Different crimes fall under different jurisdictions depending upon the circumstances. For example, it makes a difference whether the crime involved an Indian or non-Indian individual, which state the offense occurred in, and how serious the offense was. Currently, three federal statutes have an effect on the criminal proceedings in Indian Country.
The first refers to any crimes that are committed by non-Indians toward Indian victims while in Indian Country. If a crime meets these circumstances, the situation falls under federal jurisdiction no matter how serious the offense was.
The second statute says that any crime of a certain nature committed in Indian Country is part of the federal jurisdiction if the offense is committed against or by a Native American. However, the crime must be robbery, burglary, arson, assault that causes serious harm, assault with a weapon, assault with the intent to kill, assault of someone under 16 years old, kidnapping, incest, maiming, manslaughter, or murder.
In keeping with this statute, any non-major crime that is committed by a Native American against another Native American while in Indian Country is in the jurisdiction of the tribal court. The tribe can choose their criminal justice proceedings accordingly. Any crimes by non-Indians against non-Indians in Indian Country may be prosecuted by the state government.
The last federal statute states that certain states are given jurisdiction over crimes in part or all of the state’s Indian Country. The states with jurisdiction over all Indian country include California, Nebraska, and Wisconsin. Oregon has jurisdiction over all Indian Country except Warm Springs Reservation, while Minnesota has jurisdiction over everything except Red Lake Reservation.
Prosecutions Involving Federal and Tribal Funds
Some federal investigations may occur when there has been a theft of tribal funds. These may be investigated by the IRS, the Office of Indian Tribal Governments, or the Bureau of Indian Affairs. These agencies may also work in conjunction with each other.
Some of the most heavily prosecuted acts related to tribal funds are:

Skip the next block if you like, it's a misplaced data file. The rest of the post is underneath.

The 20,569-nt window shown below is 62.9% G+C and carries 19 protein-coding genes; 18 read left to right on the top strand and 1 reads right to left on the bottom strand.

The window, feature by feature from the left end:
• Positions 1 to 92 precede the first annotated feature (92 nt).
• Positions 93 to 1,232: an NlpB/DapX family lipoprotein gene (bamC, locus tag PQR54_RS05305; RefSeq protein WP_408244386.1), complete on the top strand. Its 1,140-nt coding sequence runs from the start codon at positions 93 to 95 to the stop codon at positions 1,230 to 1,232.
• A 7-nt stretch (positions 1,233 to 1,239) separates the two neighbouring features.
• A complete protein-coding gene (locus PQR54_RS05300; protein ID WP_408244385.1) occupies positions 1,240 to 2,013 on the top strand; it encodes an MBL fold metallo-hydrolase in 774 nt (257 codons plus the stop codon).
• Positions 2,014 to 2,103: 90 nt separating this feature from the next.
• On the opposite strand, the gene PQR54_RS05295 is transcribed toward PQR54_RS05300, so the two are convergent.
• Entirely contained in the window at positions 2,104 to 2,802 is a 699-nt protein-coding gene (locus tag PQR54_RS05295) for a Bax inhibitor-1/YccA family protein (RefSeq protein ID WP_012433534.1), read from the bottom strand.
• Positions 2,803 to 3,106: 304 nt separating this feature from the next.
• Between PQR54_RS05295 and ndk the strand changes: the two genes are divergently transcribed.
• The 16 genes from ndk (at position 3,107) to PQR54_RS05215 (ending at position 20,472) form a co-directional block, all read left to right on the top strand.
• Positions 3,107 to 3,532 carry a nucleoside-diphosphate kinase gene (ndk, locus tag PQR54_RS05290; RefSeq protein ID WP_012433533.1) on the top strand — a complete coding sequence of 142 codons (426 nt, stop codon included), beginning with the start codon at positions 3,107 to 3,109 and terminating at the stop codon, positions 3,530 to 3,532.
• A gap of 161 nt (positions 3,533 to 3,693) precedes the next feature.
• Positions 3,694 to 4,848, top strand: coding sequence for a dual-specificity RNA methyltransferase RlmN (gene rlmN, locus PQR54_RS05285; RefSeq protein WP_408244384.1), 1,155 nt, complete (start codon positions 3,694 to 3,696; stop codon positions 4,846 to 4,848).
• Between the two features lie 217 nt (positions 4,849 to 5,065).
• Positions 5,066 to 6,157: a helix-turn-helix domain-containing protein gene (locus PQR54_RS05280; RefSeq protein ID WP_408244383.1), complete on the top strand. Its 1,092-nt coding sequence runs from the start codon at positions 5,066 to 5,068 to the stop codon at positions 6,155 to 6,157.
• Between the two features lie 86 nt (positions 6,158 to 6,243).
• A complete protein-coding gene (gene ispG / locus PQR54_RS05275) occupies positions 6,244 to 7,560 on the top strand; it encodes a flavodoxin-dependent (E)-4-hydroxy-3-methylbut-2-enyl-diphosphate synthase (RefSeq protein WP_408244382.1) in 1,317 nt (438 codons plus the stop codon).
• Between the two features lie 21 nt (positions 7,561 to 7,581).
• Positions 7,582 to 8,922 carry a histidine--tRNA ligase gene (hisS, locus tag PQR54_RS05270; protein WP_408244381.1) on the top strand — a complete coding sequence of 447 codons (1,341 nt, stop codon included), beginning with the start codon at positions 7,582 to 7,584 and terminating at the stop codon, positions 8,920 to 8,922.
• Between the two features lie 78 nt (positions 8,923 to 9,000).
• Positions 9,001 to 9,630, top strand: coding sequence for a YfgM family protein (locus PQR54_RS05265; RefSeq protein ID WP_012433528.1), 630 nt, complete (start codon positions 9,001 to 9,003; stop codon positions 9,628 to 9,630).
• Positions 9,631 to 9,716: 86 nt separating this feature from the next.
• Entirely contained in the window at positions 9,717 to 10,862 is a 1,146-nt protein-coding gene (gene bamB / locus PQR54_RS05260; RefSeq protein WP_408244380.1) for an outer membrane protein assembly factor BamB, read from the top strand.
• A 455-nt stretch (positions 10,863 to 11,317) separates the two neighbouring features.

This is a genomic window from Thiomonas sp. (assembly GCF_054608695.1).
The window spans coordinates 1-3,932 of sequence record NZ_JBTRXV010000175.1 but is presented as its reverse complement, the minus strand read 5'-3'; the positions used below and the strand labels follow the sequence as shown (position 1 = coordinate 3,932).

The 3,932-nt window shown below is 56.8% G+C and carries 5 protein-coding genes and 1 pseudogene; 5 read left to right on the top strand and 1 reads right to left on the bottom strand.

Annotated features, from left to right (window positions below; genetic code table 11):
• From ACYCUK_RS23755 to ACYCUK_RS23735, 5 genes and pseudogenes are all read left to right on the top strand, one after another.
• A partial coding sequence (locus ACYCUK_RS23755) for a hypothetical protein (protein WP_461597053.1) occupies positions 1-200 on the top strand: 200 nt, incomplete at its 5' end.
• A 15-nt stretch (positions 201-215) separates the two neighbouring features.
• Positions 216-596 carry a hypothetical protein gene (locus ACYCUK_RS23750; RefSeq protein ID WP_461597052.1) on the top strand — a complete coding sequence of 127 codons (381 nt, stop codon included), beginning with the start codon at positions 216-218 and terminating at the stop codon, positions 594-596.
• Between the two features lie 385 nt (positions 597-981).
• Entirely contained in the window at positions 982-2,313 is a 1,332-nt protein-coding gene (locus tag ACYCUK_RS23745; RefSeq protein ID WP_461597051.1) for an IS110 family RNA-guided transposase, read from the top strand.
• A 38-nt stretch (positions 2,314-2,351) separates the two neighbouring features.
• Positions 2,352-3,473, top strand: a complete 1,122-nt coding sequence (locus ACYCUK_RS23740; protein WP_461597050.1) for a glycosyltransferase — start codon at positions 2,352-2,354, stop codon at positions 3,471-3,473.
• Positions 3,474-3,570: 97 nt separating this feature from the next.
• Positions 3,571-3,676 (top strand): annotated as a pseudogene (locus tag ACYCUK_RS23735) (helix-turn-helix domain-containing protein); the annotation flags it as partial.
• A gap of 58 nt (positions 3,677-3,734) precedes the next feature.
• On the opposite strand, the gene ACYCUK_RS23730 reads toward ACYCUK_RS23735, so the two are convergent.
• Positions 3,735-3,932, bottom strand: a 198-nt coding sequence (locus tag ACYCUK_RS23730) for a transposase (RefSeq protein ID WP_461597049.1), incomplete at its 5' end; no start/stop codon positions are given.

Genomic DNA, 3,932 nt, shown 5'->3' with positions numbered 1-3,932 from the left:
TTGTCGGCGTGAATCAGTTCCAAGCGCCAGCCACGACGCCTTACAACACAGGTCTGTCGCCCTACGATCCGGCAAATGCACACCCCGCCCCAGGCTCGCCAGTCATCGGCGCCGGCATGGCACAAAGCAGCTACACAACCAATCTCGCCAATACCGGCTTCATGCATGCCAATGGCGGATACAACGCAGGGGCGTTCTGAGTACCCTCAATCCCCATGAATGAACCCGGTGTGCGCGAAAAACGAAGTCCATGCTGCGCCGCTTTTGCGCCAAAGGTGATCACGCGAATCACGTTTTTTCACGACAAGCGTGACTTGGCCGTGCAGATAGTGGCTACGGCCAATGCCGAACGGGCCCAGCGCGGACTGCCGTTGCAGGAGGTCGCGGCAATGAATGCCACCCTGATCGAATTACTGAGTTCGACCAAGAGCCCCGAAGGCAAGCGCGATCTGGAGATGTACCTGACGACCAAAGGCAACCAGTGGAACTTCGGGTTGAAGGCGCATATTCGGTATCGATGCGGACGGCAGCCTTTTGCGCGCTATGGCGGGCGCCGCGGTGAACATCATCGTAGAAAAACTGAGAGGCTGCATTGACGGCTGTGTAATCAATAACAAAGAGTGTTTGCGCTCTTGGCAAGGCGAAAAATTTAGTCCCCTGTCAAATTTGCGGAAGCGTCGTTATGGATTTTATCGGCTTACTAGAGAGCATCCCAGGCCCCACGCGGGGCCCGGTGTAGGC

- Stealing, embezzling, or misappropriating tribal funds
- Embezzling from tribal businesses
- Using a tribal credit card for personal gain
- Misrepresenting the tribe’s federal status for tax purposes
- Misrepresenting treaty laws to make improper tax exceptions
- Filing false forms to claim non-resident alien status
- Misusing casino comps without playing the games
- Using improper tax shelters
- Disguising corporate entities to evade unemployment taxes
When an investigation involves federal or tribal funds, the first people often hear about it is through rumors. Tribal police and FBI officials may work together to try to interview witnesses. If the FBI determines that there is enough evidence to create a case, they will explain their investigation to a US Attorney’s Office prosecutor.
Once the case has a prosecutor, a grand jury will eventually be convened. They will decide whether there is sufficient evidence to bring charges. In an investigation like this, the following groups work together:
- The US DOJ
- The US Attorney’s Office
- FBI agents and investigators
- Tribal investigators
- Tribal police officers
Tribal Embezzlement Penalties
If a person takes more than 100 dollars worth of property from a tribe, they will have committed a federal felony. The penalty for a conviction can include both fines and up to five years sentenced to federal prison. If the amount of property is less than 100 dollars, the crime is a misdemeanor that has a maximum sentence of one year in jail.
The embezzlement laws apply to both Indians and non-Indians.
The government must prove every element of the crime. They have to prove that the individual willingly embezzled the property and intended to deprive others of it.